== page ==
Who Should/Will Be Next SEC Chair?
Posted by Larry Doyle on November 14, 2012 8:16 AM |
Have you had enough of the crony capitalism that has been running rampant throughout our country?
Have you had enough of the “neither admitting nor denying” statements put forth by far too financial firms writing checks to cover corrupt activities?
Have you had enough of seeing Jon Corzine, Angelo Mozilo, Albert Loewenthal, and a whole host of other individuals connected to financial frauds walk free while ordinary everyday Americans pay the price for the ravage these fraudsters left in their wake?
Have you had enough of the financial dirt continually being swept under the rug as the pols and their cronies stuff their campaign coffers and pad their personal accounts/portfolios? When will “enough be enough”?
We will learn very soon if the Obama administration will continue to merely pay lip service to the American public or if they actually want to stand up for capitalism. I know. I know. Real capitalism, Washington, and the Obama administration do not exactly go together. I am not optimistic that they will get connected now.
The frustration with our system of justice in addressing financial frauds and related activities runs very deep. Who is the keeper of the keys and is charged with addressing and attacking these financial frauds? The chair of the SEC.
When will America have an SEC chair who represents the public and not the industry? Does anybody doubt that current SEC chair Mary Schapiro carried little more than a water pistol to most of the fights the SEC supposedly fought? Why is it that the SEC allows its crony cousins at FINRA — and Ms. Schapiro as well — to hide under the veil of absolute immunity in cases that would have exposed the incestuous relationship between Wall Street and Washington?
So, Mr. President, got any balls or will it be more of the same on this front? Who should be the next SEC chair? Who will be the next SEC chair? Allow me to put forth the following list of potential candidates:
1. Richard Ketchum, current head of FINRA . . . . indication that talk is cheap and nothing will change in the crony capitalism.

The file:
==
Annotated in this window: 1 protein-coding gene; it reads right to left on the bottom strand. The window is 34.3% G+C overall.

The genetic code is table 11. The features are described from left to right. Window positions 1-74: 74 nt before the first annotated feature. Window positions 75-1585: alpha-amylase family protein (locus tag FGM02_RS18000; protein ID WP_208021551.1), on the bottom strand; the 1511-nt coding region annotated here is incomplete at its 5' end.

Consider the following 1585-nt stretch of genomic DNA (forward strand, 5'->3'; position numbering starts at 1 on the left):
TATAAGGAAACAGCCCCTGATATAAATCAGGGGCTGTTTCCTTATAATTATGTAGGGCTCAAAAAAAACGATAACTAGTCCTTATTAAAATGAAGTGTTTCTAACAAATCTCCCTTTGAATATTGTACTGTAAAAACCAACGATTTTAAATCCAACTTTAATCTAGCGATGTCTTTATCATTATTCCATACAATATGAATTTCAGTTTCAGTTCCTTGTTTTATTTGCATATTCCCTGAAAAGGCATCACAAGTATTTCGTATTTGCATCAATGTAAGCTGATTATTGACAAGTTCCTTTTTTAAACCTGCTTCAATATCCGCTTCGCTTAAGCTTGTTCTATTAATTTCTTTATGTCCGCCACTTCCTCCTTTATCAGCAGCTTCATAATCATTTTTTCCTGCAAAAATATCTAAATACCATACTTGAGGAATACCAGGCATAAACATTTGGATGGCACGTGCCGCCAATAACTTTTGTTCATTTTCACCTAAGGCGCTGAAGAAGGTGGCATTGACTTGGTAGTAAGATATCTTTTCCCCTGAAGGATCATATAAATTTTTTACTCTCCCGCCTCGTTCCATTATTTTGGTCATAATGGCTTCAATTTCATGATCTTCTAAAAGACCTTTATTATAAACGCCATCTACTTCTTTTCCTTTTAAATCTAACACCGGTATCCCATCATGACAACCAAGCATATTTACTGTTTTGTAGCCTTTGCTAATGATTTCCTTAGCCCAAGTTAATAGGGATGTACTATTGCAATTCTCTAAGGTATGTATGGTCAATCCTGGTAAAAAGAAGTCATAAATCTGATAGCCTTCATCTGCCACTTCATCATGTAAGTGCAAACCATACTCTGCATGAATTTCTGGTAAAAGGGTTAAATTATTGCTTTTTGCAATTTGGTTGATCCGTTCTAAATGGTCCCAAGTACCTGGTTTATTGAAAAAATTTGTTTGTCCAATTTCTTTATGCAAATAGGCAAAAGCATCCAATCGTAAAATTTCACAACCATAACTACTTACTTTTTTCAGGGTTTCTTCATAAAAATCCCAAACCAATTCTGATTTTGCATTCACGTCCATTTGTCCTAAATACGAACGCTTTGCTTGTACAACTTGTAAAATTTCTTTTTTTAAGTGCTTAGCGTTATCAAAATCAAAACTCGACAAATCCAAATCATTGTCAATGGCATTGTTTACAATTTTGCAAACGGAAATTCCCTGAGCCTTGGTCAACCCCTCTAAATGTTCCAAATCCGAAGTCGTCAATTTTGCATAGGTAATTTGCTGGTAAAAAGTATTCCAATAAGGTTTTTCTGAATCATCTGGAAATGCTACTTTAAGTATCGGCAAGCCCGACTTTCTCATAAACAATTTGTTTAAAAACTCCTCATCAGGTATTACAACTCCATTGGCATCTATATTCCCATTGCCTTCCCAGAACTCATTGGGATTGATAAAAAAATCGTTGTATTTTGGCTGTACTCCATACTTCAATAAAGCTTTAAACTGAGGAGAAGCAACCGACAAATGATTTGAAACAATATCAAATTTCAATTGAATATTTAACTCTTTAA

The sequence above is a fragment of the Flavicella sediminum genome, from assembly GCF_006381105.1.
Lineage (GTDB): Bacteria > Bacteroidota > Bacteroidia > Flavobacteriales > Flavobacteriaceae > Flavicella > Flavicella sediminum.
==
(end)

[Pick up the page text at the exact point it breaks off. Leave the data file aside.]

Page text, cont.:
2. Preet Bharara, US Attorney for the Southern District of New York…a sheep in wolf’s clothing…
3. Gary Gensler, head of the CFTC….as our reader Hawk characterized him, a “gun and mask guy at CFTC”… has the Goldman pedigree
5. Gary Agguire, former SEC attorney who took the organization on and utilized the FOIA to make the case against high profile hedge fund manager Art Samberg at Pequot. A true patriot.
6. Eliot Spitzer, take no prisoners former AG and governor in New York….”keep your pants on”…
7. William Francis Galvin, Secretary of State in Massachusetts and relentless in pursuing fraudsters
8. William Black, former bank regulator and tireless critic of the crony capitalists.
9. Sheila Bair, former head of the FDIC
10. David Kotz, former Inspector General of the SEC who got run out of town for being too hard on Mary and her minions.
11. Neil Barofsky, Inspector General of the SIGTARP. He took Tim Geithner to task in his book, Bailout.
12. Whomever Larry Fink, Jamie Dimon, Lloyd Blankfein and the rest of the boys on Wall Street want. They ‘pay the bills’ and throw the parties, right?
13. Robert Wolf, Barack’s buddy formerly from UBS. Worth a chuckle, right? Barack will not have any problem finding a golf partner.
14. Jon Corzine…he’s looking for work and has experience in understanding how frauds work.
15. Write in candidates…whom have I overlooked?
Whom do readers think will be the next head of the SEC? Whom would readers want to see as the next head of the SEC?
My gut instinct tells me that Bharara will be the guy and sold to the American public as America’s tough financial cop. Really? Don’t be fooled again. . . for those interested in how Preet plays ball, you may be interested in reading these commentaries.
So, who will it be? Tell me what you think.
I have no affiliation or business interest with any entity referenced in this commentary. The opinions expressed are my own. I am a proponent of real transparency within our markets so that investor confidence and investor protection can be achieved.